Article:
The ISU reviewed a license agreement between the University of Manchester (the University) and Beijing Infinite Technology Company Ltd (Beijing Infinite)8,  which marked the first prohibition of a transaction under the NSI Act and imposition of a final order. The agreement would have enabled Beijing Infinite to use certain intellectual property relating to the University’s vision-sensing technology, which the company stated would be used in relation to children’s toys. However, the ISU blocked the transaction, determining the technology had defence applications and could ultimately pose a threat to the United Kingdom’s national security. The transaction did not trigger a mandatory notification but highlights the ISU’s wide remit for review and confirms our own experience that the ISU will take a keen interest in transactions that involve politically sensitive foreign investors.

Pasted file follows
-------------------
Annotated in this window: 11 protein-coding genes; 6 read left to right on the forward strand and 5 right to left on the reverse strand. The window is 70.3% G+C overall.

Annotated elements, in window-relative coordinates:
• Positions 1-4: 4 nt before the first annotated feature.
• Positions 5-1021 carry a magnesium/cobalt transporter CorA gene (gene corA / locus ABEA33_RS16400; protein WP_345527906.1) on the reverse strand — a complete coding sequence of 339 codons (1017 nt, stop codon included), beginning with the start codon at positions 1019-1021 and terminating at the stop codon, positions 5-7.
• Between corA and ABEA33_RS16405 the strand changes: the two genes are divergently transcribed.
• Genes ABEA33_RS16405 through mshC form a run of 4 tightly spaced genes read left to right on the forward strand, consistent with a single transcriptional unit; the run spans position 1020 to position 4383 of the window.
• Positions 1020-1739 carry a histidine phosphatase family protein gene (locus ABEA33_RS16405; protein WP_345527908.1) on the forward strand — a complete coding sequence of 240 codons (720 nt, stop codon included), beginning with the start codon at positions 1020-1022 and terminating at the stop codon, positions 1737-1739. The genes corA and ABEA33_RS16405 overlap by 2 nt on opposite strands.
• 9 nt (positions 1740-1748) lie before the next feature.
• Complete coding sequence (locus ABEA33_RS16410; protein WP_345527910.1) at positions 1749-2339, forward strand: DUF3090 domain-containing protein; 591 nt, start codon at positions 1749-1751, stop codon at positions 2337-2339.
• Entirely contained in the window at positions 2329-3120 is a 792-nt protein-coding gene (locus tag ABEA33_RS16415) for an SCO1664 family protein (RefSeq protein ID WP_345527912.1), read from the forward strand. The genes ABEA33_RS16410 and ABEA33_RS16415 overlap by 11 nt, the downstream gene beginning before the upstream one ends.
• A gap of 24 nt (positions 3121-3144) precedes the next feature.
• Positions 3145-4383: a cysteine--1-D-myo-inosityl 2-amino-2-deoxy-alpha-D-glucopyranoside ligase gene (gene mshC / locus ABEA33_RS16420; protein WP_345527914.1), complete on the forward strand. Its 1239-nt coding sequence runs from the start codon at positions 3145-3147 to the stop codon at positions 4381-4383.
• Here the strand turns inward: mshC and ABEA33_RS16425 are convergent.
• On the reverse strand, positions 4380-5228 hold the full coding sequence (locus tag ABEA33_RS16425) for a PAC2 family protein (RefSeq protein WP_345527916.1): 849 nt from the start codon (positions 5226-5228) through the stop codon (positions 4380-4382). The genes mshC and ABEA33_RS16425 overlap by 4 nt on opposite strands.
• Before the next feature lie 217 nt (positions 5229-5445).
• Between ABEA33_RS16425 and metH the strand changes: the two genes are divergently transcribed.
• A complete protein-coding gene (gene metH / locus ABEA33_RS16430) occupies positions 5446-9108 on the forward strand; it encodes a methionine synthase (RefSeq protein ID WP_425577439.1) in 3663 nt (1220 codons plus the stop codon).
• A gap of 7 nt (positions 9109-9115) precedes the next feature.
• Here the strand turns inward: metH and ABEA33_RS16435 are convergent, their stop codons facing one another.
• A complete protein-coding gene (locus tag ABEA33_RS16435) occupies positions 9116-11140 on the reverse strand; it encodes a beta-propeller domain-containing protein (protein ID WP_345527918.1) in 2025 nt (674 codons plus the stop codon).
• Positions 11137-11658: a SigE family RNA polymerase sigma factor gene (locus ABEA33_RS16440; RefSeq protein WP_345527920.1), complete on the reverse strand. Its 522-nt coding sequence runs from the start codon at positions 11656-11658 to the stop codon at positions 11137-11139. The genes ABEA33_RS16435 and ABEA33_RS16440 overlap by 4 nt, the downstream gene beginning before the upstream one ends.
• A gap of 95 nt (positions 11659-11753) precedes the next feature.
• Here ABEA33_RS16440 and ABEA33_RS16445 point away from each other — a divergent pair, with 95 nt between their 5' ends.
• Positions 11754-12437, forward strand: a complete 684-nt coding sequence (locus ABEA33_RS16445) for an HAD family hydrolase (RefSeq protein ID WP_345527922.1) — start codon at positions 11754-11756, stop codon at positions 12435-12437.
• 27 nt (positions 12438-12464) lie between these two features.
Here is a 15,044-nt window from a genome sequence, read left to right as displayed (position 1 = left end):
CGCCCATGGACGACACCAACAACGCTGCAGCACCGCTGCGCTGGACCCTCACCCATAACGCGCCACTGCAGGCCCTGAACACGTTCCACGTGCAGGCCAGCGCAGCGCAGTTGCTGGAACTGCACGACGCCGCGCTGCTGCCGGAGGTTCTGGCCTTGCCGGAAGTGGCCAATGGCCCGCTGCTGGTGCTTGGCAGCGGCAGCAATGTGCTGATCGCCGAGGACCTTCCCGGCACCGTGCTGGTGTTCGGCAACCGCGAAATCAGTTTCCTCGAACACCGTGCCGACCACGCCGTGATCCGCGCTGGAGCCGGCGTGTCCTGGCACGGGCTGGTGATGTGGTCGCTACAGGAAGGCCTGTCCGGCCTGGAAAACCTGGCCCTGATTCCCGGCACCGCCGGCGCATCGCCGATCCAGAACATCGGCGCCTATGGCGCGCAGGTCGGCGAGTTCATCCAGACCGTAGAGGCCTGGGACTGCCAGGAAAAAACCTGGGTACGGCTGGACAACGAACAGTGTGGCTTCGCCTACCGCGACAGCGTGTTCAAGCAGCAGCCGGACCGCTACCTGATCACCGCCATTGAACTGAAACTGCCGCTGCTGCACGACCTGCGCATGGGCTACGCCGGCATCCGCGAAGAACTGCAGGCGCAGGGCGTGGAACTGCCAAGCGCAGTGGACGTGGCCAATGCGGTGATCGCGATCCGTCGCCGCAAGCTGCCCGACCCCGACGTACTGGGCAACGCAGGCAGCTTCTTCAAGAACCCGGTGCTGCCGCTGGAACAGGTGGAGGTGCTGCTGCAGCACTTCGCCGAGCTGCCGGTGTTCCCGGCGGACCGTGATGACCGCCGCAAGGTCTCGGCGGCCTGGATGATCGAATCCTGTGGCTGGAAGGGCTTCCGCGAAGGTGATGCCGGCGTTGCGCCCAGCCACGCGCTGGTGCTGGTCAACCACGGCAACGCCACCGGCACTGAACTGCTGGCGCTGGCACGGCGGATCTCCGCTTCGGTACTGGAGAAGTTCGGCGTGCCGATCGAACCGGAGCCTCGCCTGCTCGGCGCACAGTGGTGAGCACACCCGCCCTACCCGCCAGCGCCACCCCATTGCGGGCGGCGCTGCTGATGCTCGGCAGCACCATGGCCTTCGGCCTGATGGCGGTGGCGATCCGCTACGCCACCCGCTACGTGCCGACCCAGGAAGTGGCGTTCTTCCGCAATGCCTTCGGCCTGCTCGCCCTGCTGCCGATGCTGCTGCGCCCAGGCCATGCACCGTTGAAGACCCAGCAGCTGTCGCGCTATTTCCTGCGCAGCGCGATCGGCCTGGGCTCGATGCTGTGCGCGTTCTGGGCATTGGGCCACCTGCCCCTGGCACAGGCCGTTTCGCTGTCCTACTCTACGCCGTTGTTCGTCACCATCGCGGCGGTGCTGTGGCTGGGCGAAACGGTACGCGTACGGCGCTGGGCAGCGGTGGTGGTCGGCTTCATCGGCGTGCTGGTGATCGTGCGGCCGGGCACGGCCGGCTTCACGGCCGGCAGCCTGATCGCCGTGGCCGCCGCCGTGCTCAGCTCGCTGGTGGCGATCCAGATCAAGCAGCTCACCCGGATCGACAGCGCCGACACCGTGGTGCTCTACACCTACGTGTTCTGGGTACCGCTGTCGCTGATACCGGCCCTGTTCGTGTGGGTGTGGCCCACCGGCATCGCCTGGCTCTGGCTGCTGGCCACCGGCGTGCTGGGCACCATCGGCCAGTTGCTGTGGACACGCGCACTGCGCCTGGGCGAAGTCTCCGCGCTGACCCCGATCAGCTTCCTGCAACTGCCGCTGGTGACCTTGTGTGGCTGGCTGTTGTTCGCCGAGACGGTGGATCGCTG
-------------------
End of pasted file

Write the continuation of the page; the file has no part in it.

The acquisition by Nexperia, a Dutch subsidiary of China-based Wingtech Technology Company Ltd, of Newport Wafer Fab was also blocked by the ISU in May of this year using their powers under the NSI Act following the discovery of Nexperia-made components in Russian missiles fired at Ukraine. The Nexperia example highlights that transactions remain at risk of call-in if additional risk factors are later detected or ministers face significant industry or public pressure to vet a deal.